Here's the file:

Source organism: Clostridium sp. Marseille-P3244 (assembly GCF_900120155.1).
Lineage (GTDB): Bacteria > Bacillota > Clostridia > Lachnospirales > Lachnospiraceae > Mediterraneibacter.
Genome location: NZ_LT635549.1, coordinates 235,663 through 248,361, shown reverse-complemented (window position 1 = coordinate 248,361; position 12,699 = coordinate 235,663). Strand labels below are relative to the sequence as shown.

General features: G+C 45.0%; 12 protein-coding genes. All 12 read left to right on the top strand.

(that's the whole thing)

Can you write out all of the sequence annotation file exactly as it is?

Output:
Source organism: Clostridium sp. Marseille-P3244 (assembly GCF_900120155.1).
Lineage (GTDB): Bacteria > Bacillota > Clostridia > Lachnospirales > Lachnospiraceae > Mediterraneibacter.
Genome location: NZ_LT635549.1, coordinates 235,663 through 248,361, shown reverse-complemented (window position 1 = coordinate 248,361; position 12,699 = coordinate 235,663). Strand labels below are relative to the sequence as shown.

General features: G+C 45.0%; 12 protein-coding genes. All 12 read left to right on the top strand.